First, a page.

Why bother, you might ask? There are several reasons. Some of the authors went on to become famous jurists later in their careers, and a search of names can yield an early piece of writing. Several of the topics on which they wrote provide interesting insights into the legal mindset on topics such as an academic legal discussion on the Rules of War in 1909, in the lead up to what we now know was the Great War. Sadly the collection was not digitised as part of the 2005-06 Oxford Google project, because it post-dated our cut-off publication date of 1870. But most importantly for us, we are finally bringing to light the contents of over 5,000 volumes held in our library for over a century, and hopefully giving some researchers in the UK access to materials that were previously thought to only be available in Europe. Although still a work in progress, our staff have indexed over 11,000 theses so far.
Search Law Reports and Journal Online
A great frustration exists around the inability to quickly identify the location of many law reports and journals on various databases without dipping in and out of each one. There are now resource discovery tools such as Primo to take you to the title you want when you search an online catalogue such as Aleph. But when we started this database no such tools existed.
This little database started as a holdings list of our library’s paper journals and law reports; in a library the size of ours, with over 2500 law reports and journals currently organised by jurisdiction, it was very hard to browse the shelves just to find a title.
It was also too hard to quickly find an item on the catalogue, because past cataloguers did not use commonly known brief titles for law reports, taking the extended long name from the title page. A Holdings List is a tool I have always provided in for library users, but this time, rather than using an excel spreadsheet which could be printed, I chose Access. This meant easy manipulation when new titles were added, and it also seemed an ideal chance to list an e-resource location (eg, Hein online) for a title, alongside the paper copy’s shelf mark.
And being a database, we could link to the relevant provider’s website and make it easily searchable for anyone.. It has proved useful both within Oxford, and for users beyond. The major limitation is that it reflects one library’s holdings and e-resource collections.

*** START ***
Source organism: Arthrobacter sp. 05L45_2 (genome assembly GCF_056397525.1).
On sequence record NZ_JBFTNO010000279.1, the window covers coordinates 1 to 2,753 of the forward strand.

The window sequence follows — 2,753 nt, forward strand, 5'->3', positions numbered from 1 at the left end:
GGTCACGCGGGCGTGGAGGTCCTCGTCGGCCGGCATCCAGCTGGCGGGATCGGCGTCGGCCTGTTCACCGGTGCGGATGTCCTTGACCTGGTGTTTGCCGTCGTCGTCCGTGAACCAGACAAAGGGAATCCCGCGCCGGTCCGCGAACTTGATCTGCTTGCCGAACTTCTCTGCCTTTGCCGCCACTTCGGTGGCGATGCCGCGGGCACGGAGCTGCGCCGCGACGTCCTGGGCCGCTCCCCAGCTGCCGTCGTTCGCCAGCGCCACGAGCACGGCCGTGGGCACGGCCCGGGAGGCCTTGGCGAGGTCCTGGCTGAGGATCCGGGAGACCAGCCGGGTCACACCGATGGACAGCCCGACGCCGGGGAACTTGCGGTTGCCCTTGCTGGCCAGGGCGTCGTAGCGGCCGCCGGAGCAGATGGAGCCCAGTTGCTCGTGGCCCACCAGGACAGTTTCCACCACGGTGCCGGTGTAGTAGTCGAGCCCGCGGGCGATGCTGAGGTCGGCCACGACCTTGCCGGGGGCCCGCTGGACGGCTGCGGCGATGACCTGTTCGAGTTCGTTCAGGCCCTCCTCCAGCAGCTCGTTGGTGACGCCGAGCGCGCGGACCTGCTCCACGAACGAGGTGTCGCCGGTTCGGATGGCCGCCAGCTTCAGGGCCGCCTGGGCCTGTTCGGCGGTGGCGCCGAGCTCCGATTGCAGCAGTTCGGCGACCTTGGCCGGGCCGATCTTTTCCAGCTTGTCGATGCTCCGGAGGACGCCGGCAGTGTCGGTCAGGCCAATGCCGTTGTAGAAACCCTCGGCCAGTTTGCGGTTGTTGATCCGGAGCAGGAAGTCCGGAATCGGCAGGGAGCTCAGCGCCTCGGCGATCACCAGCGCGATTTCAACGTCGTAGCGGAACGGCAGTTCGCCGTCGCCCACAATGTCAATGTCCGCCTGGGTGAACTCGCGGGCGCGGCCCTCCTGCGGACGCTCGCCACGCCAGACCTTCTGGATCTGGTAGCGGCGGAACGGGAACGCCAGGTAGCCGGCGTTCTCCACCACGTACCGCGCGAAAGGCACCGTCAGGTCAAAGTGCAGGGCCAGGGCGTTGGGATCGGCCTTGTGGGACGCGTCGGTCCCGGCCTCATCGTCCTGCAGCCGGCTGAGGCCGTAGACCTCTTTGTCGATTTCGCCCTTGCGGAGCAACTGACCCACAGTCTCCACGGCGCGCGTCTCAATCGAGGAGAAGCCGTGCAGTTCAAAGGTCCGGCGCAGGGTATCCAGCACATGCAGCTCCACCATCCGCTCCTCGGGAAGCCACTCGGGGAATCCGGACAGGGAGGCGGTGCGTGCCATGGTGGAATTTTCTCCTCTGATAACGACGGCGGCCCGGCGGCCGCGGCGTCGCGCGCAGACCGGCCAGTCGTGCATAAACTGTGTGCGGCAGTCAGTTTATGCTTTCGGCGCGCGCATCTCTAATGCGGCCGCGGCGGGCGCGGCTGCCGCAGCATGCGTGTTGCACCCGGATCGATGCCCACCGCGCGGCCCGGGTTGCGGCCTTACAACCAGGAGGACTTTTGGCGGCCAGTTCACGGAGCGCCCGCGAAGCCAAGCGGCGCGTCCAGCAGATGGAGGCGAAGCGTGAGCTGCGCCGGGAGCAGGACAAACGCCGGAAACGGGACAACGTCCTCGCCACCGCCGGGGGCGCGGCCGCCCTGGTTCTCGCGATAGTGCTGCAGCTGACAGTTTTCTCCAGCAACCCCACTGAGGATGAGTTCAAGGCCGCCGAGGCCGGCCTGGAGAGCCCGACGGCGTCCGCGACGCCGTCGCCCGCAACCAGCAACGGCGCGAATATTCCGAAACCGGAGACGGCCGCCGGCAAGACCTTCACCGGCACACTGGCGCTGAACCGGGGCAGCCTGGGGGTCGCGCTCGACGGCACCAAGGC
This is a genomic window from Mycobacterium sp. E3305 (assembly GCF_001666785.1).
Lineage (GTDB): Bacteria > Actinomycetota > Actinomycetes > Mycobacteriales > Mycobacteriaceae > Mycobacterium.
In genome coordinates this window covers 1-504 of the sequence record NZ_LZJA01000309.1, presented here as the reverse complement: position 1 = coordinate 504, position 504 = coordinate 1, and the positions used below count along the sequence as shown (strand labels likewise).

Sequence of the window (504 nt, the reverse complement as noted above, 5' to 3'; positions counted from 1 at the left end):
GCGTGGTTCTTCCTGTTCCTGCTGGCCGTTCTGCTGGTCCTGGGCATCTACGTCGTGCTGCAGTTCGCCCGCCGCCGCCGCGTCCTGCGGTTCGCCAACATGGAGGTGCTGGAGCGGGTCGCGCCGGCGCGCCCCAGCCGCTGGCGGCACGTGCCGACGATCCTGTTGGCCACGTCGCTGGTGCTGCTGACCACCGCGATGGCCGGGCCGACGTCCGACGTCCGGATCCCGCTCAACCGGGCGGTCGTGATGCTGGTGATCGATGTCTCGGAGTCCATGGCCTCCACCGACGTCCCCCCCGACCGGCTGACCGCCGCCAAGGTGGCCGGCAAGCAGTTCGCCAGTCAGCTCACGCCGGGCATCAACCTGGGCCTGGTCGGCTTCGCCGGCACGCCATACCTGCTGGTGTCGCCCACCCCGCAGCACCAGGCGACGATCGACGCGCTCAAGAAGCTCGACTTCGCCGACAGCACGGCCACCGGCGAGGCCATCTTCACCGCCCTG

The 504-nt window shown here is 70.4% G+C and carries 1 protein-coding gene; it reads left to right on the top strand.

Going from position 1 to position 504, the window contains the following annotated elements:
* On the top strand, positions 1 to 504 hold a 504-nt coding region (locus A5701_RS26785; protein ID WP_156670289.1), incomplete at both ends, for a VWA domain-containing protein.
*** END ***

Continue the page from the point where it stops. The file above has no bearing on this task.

Foreign Office Confidential Prints and Colonial Office Confidential Prints
Our third database with indexed information is a unique index to papers of significance which began to be distributed from the 1820s to officials in the UK Foreign Office, Cabinet and other departments as Confidential Prints. The practice grew until the 1850s when nearly every important dispatch or telegram was routinely printed. The Confidential Prints vary in format from a single page to a substantial volume, many have maps (we have over 700) and diagrams. The documents are numbered 1-10,600 (1827-1914) in roughly order of printing.
For the historian this is an incredible set of primary source documents. They are a window to Britain’s colonial past covering subjects such as slavery, railways, expeditions, diplomatic relations and war, from Abyssinia to Zanzibar.
The index, ‘List of Confidential Papers Relating to Foreign Affairs’ (No. 10330, covers no.1-10,000) has been transcribed into a the Confidential Prints database. The index was arranged alphabetically by country, and the documents listed roughly in date order.
The documents themselves are held in the Law Library or the Rhodes House Library and can be provided via document delivery for users based outside of Oxford.